Alessio Sakara Looks Back at Tumultous Two-Year Stretch, Ahead to Brian Stann
Alessio Sakara could use a break.
Consider Sakara's last two years: he pulled out of his UFC 116 fight against Nate Marquardt after his mentor and coach, who he considered his father, passed away. He pulled out of a UFC 118 fight due to an injury. He was taken off UFC 122 on the morning of his fight against Jorge Rivera after suffering from flu-like symptoms. When he was ready to fight again last March, he was forced to fight little-known Chris Weidman on a couple weeks notice after his original opponent Rafael Natal pulled out of the fight. Weidman dominated Sakara on the ground en route to a unanimous decision. And then prior to UFC 133 last August, the Italian fighter tore his ACL, forcing him to be sidelined for several months.
So just like that, the 30-year-old Sakara hasn't won a fight in over two years and hasn't fought multiple times a year since 2008.
On Saturday afternoon in Sweden, he will try to get back on track against Brian Stann at UFC on FUEL TV 2. MMAFighting.com recently spoke to "Legionarius" about his recent troubles, fighting Brian Stann and his dream of fighting on a UFC card in his home country.
Ariel Helwani: You had to pull out of your UFC 133 fight against Jorge Rivera due to a knee injury. What exactly happened and how are you currently feeling?
Alessio Sakara: When I was sparring at American Top Team, I tore my ACL while attempting a single-leg. It was a very bad situation because I was supposed to fight Rivera three times. I came back to Italy and recovered with the best medical team in Italy and now my knee is 100 percent. I am very happy. Everything is good in my leg.
How frustrating have the last couple years been for you?
Every time I'm preparing for a fight, I have an injury or a bad situation in my home. My father died and every time I have bad luck. But I'm coming back 100 percent and I'll give the best fight for the UFC, my fans, my family.
How did you deal with your father's death?
Now, it's passed, but before it was a very bad situation because he was my trainer and father too. When I was young, I stayed in a home with this coach that was with me my whole career, so it was a very bad situation. But now he passed, it's life. Everything is good now.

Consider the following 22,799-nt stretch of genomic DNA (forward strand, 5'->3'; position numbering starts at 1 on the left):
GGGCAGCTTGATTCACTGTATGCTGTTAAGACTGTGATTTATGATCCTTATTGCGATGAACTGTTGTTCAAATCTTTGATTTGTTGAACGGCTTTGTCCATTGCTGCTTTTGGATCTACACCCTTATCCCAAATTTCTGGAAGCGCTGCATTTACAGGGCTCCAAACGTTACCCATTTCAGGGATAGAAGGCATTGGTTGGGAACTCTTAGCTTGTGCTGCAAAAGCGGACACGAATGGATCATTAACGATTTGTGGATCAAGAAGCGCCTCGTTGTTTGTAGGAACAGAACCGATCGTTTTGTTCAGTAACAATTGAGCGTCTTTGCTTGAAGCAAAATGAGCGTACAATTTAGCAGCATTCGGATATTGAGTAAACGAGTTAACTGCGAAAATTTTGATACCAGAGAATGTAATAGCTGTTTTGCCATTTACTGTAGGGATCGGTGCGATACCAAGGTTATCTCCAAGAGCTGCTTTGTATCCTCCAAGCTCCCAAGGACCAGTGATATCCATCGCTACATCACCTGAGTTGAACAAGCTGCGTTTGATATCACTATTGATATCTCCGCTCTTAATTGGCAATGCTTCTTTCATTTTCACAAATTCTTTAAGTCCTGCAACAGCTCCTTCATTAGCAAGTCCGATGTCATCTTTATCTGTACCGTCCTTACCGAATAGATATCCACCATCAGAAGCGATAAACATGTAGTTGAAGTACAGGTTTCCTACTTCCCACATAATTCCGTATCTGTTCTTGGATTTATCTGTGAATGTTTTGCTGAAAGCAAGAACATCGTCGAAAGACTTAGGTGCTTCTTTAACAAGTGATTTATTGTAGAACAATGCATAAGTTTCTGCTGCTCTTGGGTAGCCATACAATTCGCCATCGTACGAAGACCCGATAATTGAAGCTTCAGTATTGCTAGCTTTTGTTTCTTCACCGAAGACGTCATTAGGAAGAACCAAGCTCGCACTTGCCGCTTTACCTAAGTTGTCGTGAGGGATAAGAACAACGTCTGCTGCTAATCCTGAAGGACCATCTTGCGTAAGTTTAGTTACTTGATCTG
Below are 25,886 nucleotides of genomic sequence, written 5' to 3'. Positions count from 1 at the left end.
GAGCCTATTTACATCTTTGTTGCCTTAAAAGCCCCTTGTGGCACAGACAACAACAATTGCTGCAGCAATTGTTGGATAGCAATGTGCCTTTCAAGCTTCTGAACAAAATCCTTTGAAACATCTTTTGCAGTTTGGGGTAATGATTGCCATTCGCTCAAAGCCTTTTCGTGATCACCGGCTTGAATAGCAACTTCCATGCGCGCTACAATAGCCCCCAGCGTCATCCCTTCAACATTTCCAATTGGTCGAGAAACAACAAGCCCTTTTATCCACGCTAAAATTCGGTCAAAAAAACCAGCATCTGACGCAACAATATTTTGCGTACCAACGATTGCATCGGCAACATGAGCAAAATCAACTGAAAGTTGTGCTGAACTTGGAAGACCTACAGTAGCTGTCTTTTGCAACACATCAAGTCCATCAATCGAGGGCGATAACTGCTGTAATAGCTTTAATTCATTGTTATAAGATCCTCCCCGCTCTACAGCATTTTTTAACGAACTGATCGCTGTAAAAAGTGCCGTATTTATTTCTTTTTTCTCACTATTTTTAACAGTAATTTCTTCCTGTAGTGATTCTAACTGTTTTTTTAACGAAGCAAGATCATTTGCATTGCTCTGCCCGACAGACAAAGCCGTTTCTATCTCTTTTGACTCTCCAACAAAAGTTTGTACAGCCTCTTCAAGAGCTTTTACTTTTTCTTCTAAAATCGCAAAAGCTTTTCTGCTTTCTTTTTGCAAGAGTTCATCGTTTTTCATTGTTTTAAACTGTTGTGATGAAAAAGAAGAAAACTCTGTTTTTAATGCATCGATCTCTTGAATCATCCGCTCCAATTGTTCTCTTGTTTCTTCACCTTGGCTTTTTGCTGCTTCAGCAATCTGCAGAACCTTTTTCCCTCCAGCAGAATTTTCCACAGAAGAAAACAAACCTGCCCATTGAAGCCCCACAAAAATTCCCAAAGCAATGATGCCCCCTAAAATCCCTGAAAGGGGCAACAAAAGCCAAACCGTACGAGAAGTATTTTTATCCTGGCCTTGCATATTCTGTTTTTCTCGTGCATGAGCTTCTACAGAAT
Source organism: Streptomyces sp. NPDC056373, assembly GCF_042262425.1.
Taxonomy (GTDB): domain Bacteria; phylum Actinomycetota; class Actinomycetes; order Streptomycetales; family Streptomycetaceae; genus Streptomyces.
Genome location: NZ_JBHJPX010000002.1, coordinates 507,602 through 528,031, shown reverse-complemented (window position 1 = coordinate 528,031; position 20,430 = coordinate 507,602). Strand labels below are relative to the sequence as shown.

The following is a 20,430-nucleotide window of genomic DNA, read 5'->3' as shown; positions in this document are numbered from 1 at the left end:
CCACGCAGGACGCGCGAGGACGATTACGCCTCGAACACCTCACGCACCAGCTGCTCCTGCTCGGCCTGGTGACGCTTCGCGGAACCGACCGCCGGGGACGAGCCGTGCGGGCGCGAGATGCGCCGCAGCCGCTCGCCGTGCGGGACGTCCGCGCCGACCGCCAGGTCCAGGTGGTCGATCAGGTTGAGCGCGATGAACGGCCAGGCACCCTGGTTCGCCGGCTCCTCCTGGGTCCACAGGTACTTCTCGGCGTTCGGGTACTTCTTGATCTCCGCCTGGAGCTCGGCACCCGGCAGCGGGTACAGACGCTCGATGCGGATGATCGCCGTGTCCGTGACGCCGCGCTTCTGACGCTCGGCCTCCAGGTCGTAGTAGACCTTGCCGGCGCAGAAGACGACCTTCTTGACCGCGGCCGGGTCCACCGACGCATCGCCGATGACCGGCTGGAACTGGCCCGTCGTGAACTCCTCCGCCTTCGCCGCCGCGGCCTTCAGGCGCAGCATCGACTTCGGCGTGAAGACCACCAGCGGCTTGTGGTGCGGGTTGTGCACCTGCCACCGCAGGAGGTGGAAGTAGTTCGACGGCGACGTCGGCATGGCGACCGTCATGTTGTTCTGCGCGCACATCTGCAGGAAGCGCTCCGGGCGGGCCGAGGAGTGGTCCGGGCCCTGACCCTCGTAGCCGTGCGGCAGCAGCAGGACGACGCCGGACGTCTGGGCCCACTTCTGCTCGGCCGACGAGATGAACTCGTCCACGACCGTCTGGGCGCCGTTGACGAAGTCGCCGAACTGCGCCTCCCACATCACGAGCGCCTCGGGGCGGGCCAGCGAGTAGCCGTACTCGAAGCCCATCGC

How did he die?
He died because he was very old.
Do you feel like you must win this fight in order to remain in the UFC?
I never think about if the UFC lets me go because my job is to fight. I want to think only in the present. My present now is April 14. I don't want to see the future or the past. Sometimes a fighter loses, but if he gives 100 percent and people like his style, maybe the UFC doesn't let you go.
Why do you think your fight against Chris Weidman last year was so one-sided?
The opponent changed two weeks before the fight and I had a different strategy. He is a very good wrestler, an All-American, and I needed to train more in takedown defense. But it's no excuse. He won because he had a great strategy and I lost because my defense wasn't very good.
What did you think Stann's performance in his last fight against Chael Sonnen?
I watched every one of Brian's fights. Chael Sonnen had a very good strategy and Stann had an awful performance. Maybe because he's not very good at jiu-jitsu or wrestling, but every fight is different. I don't want to think on April 14 about the Stann that fought Sonnen. I want to think about my job and I want to strike with Brian Stann. If it goes to the floor, I'm very happy because I know I'm better than him in jiu-jitsu. I train a lot in jiu-jitsu. I never use my jiu-jitsu in the UFC because I like striking. I train jiu-jitsu a lot at American Top Team. I'm a black belt and I have trained for six years in Brazil and two years at American Top Team only with black belts.
Stann said recently that he expects to face a more elusive version of yourself on April 14. What do you make of that?
I want to strike with Brian Stann, but every fight is different. Maybe he wants to go to the floor or maybe I want to use my jiu-jitsu. But my style is striking, and I want to strike with Brian Stann.
Do you have a lot of friends and family attending the fight since your home country of Italy is so close to Sweden?
Only my uncle and my best friend. My wife and mom don't watch me live, only television.
Why not live?
(Laughs) Because I'm my mom's son and she's afraid. It's normal. Italian mothers are very protective. If you have a little injury or sick, she thinks you died. It's crazy.
Do you think you will suffer from cage rust on Saturday considering you haven't fought in over a year?
I haven't been very lucky over the years, so I am used to this. Every time I have a fight, there's always something happening, like the loss of my father or my knee injury, so I'm used to this.
Would you ever consider going back to boxing?
I'm done with boxing. I train boxing a lot because I love to box because it was my first sport, but I only focus on MMA training.
UFC CEO Lorenzo Fertitta told us recently that they are hoping to put on an event in Italy in the near future. How popular is the sport there right now?
The UFC is very, very popular now in Italy. Every time I walk on the street, people recognize me and talk about the next fight. I would be very happy if the UFC came to Italy. It would be very exciting.